The back was now really bothering the great man. He drove Akram to the fence to reduce the target to less than thirty. And then came another magical showdown in a Saqlain over.
As had been the feature of his innings, Tendulkar paddle swept – and Ijaz Ahmed, standing at slip, showed spectacular anticipation in moving across and fielding the ball fine on the leg side. Undeterred, Tendulkar stepped out and straight drove the next ball for four. That stroke strained his back even further. He was now in a hurry to end the match. The next ball was pulled imperiously to the midwicket fence. Just 17 runs were required now, four wickets in hand.
Finally the fatal ball arrived, that momentary indiscretion that will forever remain a regret in Tendulkar’s monumental career and the cause of endless grief for his millions of fans. The doosra was cannily floated. Tendulkar did not read it as he reached out to lift it straight. The leading edge went high up and Akram pouched it in the covers. The master could not believe it. He walked back crestfallen. The crowd rose to its feet as one and thunderous applause followed him to the pavilion. The 136 runs had come in 273 minutes – a master-class of ability, technique and grit. He had pushed the door almost fully open, the rest just had to rush in.
They could not.The remaining batsmen could manage just four more runs.
It was a truly epic innings. The most brilliant played under the titanic pressure in an India-Pakistan encounter that brought the side to the brink of victory from the doldrums of 6 for 2. It could have been the greatest match-winning innings played by the master if the last few runs had been scored.
But that was not to be. Akram trapped Anil Kumble leg before, another atrocious decision. Joshi lobbed a catch back to Saqlain. And finally, Javagal Srinath’s defensive shot spun back into his stumps. India lost by 12 runs.
Post Script: A word about match-winning innings
In 1902, Gilbert Jessop scored his only century in Test cricket at The Oval, in what is largely considered the greatest rearguard, match-winning effort in the fourth innings. Chasing 263 to win against Australia, England had been reduced to 48 for five, when Jessop had played a blinder of 104 in 77 minutes. He had departed at 187 after turning the match on its head, and George Hirst had carried England to win – adding the last 15 runs with last man Wilfred Rhodes.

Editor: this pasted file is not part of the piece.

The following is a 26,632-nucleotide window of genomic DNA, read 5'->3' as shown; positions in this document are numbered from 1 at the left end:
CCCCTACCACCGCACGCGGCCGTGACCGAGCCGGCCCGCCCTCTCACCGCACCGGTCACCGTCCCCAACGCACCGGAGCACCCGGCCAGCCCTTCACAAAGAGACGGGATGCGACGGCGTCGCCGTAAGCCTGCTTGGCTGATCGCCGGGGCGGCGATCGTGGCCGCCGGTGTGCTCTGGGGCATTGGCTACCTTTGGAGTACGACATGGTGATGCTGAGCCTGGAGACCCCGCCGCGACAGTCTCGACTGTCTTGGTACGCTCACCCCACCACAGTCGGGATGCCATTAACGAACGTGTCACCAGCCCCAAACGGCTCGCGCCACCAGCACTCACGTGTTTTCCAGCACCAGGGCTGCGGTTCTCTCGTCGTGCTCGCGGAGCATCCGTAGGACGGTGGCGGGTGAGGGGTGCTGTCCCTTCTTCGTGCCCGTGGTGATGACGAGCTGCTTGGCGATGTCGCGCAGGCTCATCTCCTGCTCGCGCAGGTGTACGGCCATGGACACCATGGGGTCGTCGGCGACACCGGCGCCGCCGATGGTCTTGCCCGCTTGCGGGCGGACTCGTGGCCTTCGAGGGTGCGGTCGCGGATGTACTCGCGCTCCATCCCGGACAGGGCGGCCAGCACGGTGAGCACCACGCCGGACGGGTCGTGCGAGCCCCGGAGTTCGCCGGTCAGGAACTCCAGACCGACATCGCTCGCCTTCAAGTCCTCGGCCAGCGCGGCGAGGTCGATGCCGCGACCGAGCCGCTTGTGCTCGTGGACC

When Brian Lara scored that 153 not out at Bridgetown to famously clinch it by one wicket, Shane Warne put him down at 101, and Ian Healy dropped him with just seven runs remaining – even as Curtly Ambrose stuck around for 89 minutes. To play a match-winning innings in cricket, one requires a slice of luck and some collaboration at the other end.
Tendulkar enjoyed one piece of fortune when Moin Khan missed him on 91, but not another quarter was given by luck. His teammates did not help, only Mongia making more than 10.
The end was a tragedy as poignant as any penned by the greatest of bards – for never was a story of more woe than this of Sachin Tendulkar and Chennai 1999. It took him almost a decade to exorcise the ghosts at the ground, by scoring an incredible 103 to steer India to a win against England in 2008.
However, win or loss, the effort against Pakistan will go down as one of the very best innings ever played in the history of the game.
(Arunabha Sengupta is a cricket historian and Chief Cricket Writer at CricketCountry. He writes about the history and the romance of the game, punctuated often by opinions about modern day cricket, while his post-graduate degree in statistics peeps through in occasional analytical pieces. The author of three novels, he can be followed on Twitter at http://twitter.com/senantix)